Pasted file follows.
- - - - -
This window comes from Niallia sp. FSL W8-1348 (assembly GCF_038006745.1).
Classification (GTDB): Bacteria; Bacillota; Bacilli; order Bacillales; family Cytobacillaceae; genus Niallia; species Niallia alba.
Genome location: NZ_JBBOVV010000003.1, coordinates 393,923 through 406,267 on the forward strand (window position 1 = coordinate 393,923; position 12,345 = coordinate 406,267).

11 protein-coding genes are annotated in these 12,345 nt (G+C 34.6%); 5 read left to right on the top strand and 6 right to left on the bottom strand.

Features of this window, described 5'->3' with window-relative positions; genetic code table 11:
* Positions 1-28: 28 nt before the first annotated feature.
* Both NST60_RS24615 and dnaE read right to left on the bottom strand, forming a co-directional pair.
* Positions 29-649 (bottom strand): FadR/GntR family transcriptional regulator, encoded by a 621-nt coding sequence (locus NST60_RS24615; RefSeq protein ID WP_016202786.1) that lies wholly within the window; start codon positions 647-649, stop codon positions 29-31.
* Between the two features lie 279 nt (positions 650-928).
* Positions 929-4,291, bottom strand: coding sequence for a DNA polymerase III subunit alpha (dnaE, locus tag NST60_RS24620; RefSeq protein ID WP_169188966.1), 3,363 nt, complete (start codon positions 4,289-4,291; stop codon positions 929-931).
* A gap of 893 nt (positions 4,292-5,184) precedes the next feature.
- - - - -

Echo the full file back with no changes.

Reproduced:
This window comes from Niallia sp. FSL W8-1348 (assembly GCF_038006745.1).
Classification (GTDB): Bacteria; Bacillota; Bacilli; order Bacillales; family Cytobacillaceae; genus Niallia; species Niallia alba.
Genome location: NZ_JBBOVV010000003.1, coordinates 393,923 through 406,267 on the forward strand (window position 1 = coordinate 393,923; position 12,345 = coordinate 406,267).

11 protein-coding genes are annotated in these 12,345 nt (G+C 34.6%); 5 read left to right on the top strand and 6 right to left on the bottom strand.

Features of this window, described 5'->3' with window-relative positions; genetic code table 11:
* Positions 1-28: 28 nt before the first annotated feature.
* Both NST60_RS24615 and dnaE read right to left on the bottom strand, forming a co-directional pair.
* Positions 29-649 (bottom strand): FadR/GntR family transcriptional regulator, encoded by a 621-nt coding sequence (locus NST60_RS24615; RefSeq protein ID WP_016202786.1) that lies wholly within the window; start codon positions 647-649, stop codon positions 29-31.
* Between the two features lie 279 nt (positions 650-928).
* Positions 929-4,291, bottom strand: coding sequence for a DNA polymerase III subunit alpha (dnaE, locus tag NST60_RS24620; RefSeq protein ID WP_169188966.1), 3,363 nt, complete (start codon positions 4,289-4,291; stop codon positions 929-931).
* A gap of 893 nt (positions 4,292-5,184) precedes the next feature.